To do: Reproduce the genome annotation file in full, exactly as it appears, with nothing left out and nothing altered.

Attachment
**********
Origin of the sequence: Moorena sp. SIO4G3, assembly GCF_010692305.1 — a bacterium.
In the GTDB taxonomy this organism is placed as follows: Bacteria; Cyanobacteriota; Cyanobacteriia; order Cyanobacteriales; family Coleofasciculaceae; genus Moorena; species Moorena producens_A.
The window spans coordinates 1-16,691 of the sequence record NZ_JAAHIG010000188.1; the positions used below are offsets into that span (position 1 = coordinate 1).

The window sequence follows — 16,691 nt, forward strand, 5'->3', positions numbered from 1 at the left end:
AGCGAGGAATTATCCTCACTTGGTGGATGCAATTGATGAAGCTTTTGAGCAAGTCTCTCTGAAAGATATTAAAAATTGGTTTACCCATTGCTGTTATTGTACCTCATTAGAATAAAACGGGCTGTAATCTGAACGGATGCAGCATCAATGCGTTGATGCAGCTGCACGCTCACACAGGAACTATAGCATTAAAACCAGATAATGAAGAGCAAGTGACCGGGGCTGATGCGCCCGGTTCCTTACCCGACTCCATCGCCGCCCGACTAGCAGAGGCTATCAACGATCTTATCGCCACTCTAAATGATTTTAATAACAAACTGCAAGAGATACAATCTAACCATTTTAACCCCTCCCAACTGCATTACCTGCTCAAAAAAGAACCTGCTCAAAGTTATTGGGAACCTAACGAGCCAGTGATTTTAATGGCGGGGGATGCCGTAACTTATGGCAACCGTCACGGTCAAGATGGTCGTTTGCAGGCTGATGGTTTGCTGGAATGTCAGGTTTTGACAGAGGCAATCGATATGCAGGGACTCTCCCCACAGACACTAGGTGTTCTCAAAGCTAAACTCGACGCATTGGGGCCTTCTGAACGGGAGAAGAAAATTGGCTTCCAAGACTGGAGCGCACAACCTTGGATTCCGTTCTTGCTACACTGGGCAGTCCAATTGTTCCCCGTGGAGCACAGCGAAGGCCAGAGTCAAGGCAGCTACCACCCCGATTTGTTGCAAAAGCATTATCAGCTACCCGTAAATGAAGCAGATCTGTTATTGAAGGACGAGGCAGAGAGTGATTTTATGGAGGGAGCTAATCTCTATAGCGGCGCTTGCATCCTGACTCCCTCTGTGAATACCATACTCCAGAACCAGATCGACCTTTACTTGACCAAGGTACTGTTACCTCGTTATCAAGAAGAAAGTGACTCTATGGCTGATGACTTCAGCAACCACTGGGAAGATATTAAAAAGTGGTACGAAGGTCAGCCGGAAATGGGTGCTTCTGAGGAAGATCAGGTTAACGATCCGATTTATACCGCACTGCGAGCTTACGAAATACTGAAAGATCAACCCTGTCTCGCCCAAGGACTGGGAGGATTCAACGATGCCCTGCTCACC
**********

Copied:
Origin of the sequence: Moorena sp. SIO4G3, assembly GCF_010692305.1 — a bacterium.
In the GTDB taxonomy this organism is placed as follows: Bacteria; Cyanobacteriota; Cyanobacteriia; order Cyanobacteriales; family Coleofasciculaceae; genus Moorena; species Moorena producens_A.
The window spans coordinates 1-16,691 of the sequence record NZ_JAAHIG010000188.1; the positions used below are offsets into that span (position 1 = coordinate 1).

The window sequence follows — 16,691 nt, forward strand, 5'->3', positions numbered from 1 at the left end:
AGCGAGGAATTATCCTCACTTGGTGGATGCAATTGATGAAGCTTTTGAGCAAGTCTCTCTGAAAGATATTAAAAATTGGTTTACCCATTGCTGTTATTGTACCTCATTAGAATAAAACGGGCTGTAATCTGAACGGATGCAGCATCAATGCGTTGATGCAGCTGCACGCTCACACAGGAACTATAGCATTAAAACCAGATAATGAAGAGCAAGTGACCGGGGCTGATGCGCCCGGTTCCTTACCCGACTCCATCGCCGCCCGACTAGCAGAGGCTATCAACGATCTTATCGCCACTCTAAATGATTTTAATAACAAACTGCAAGAGATACAATCTAACCATTTTAACCCCTCCCAACTGCATTACCTGCTCAAAAAAGAACCTGCTCAAAGTTATTGGGAACCTAACGAGCCAGTGATTTTAATGGCGGGGGATGCCGTAACTTATGGCAACCGTCACGGTCAAGATGGTCGTTTGCAGGCTGATGGTTTGCTGGAATGTCAGGTTTTGACAGAGGCAATCGATATGCAGGGACTCTCCCCACAGACACTAGGTGTTCTCAAAGCTAAACTCGACGCATTGGGGCCTTCTGAACGGGAGAAGAAAATTGGCTTCCAAGACTGGAGCGCACAACCTTGGATTCCGTTCTTGCTACACTGGGCAGTCCAATTGTTCCCCGTGGAGCACAGCGAAGGCCAGAGTCAAGGCAGCTACCACCCCGATTTGTTGCAAAAGCATTATCAGCTACCCGTAAATGAAGCAGATCTGTTATTGAAGGACGAGGCAGAGAGTGATTTTATGGAGGGAGCTAATCTCTATAGCGGCGCTTGCATCCTGACTCCCTCTGTGAATACCATACTCCAGAACCAGATCGACCTTTACTTGACCAAGGTACTGTTACCTCGTTATCAAGAAGAAAGTGACTCTATGGCTGATGACTTCAGCAACCACTGGGAAGATATTAAAAAGTGGTACGAAGGTCAGCCGGAAATGGGTGCTTCTGAGGAAGATCAGGTTAACGATCCGATTTATACCGCACTGCGAGCTTACGAAATACTGAAAGATCAACCCTGTCTCGCCCAAGGACTGGGAGGATTCAACGATGCCCTGCTCACC